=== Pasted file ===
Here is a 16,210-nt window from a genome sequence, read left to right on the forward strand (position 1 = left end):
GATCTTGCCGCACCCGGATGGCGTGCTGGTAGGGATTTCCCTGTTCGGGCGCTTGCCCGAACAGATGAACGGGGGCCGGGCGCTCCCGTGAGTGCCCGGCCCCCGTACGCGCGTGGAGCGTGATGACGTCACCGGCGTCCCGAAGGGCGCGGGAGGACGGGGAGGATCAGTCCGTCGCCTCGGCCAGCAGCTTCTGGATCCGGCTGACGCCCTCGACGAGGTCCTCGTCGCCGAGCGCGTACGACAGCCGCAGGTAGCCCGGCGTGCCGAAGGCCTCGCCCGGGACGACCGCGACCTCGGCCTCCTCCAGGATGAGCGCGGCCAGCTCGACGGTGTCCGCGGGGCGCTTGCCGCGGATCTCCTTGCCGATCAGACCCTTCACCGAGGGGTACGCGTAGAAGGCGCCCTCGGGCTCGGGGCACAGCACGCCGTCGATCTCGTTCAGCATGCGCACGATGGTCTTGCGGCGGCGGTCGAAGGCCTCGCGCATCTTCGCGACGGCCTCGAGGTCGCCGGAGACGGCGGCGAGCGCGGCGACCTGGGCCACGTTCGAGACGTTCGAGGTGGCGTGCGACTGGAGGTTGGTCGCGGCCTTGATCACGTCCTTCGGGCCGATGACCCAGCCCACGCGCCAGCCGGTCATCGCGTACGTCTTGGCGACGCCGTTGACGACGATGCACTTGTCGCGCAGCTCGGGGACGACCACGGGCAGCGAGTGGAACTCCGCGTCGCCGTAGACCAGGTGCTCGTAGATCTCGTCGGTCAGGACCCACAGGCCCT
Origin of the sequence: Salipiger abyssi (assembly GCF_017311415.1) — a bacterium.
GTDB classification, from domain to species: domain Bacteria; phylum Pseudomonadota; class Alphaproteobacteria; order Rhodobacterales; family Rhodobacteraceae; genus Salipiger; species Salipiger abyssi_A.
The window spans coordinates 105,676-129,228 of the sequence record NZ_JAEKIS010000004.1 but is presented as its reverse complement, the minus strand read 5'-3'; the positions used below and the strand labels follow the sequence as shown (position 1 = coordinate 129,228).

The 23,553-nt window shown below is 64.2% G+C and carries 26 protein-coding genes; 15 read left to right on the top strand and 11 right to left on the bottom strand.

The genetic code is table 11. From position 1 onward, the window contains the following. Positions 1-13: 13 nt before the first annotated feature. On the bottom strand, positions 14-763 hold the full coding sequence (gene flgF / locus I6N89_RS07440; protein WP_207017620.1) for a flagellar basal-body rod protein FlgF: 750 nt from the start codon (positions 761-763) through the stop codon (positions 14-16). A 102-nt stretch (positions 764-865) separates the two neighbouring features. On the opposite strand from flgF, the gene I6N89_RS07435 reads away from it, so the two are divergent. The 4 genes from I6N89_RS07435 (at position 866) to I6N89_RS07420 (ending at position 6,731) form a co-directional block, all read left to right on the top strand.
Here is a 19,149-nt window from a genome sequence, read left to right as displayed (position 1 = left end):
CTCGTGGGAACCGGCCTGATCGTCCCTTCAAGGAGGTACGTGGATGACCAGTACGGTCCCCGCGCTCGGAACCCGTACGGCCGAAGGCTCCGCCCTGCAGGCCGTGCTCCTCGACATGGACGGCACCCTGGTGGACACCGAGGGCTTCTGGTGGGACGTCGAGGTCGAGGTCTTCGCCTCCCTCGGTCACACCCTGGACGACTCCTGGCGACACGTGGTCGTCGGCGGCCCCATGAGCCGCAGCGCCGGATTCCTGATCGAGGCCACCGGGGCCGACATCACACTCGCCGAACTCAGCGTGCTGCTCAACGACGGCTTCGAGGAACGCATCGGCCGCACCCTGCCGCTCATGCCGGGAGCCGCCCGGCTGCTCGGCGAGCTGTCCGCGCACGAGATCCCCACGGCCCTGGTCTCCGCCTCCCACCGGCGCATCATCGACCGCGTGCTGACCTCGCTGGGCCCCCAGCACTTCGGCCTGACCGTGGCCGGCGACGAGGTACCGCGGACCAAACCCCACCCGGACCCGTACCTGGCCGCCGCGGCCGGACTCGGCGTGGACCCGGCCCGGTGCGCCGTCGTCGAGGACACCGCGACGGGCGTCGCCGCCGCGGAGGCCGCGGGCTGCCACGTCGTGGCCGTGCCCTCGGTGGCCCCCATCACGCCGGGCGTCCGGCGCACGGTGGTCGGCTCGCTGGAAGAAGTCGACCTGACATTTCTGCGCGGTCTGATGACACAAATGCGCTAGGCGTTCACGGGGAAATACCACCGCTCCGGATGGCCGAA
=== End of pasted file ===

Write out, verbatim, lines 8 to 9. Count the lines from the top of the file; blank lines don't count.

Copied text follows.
Here is a 19,149-nt window from a genome sequence, read left to right as displayed (position 1 = left end):
CTCGTGGGAACCGGCCTGATCGTCCCTTCAAGGAGGTACGTGGATGACCAGTACGGTCCCCGCGCTCGGAACCCGTACGGCCGAAGGCTCCGCCCTGCAGGCCGTGCTCCTCGACATGGACGGCACCCTGGTGGACACCGAGGGCTTCTGGTGGGACGTCGAGGTCGAGGTCTTCGCCTCCCTCGGTCACACCCTGGACGACTCCTGGCGACACGTGGTCGTCGGCGGCCCCATGAGCCGCAGCGCCGGATTCCTGATCGAGGCCACCGGGGCCGACATCACACTCGCCGAACTCAGCGTGCTGCTCAACGACGGCTTCGAGGAACGCATCGGCCGCACCCTGCCGCTCATGCCGGGAGCCGCCCGGCTGCTCGGCGAGCTGTCCGCGCACGAGATCCCCACGGCCCTGGTCTCCGCCTCCCACCGGCGCATCATCGACCGCGTGCTGACCTCGCTGGGCCCCCAGCACTTCGGCCTGACCGTGGCCGGCGACGAGGTACCGCGGACCAAACCCCACCCGGACCCGTACCTGGCCGCCGCGGCCGGACTCGGCGTGGACCCGGCCCGGTGCGCCGTCGTCGAGGACACCGCGACGGGCGTCGCCGCCGCGGAGGCCGCGGGCTGCCACGTCGTGGCCGTGCCCTCGGTGGCCCCCATCACGCCGGGCGTCCGGCGCACGGTGGTCGGCTCGCTGGAAGAAGTCGACCTGACATTTCTGCGCGGTCTGATGACACAAATGCGCTAGGCGTTCACGGGGAAATACCACCGCTCCGGATGGCCGAA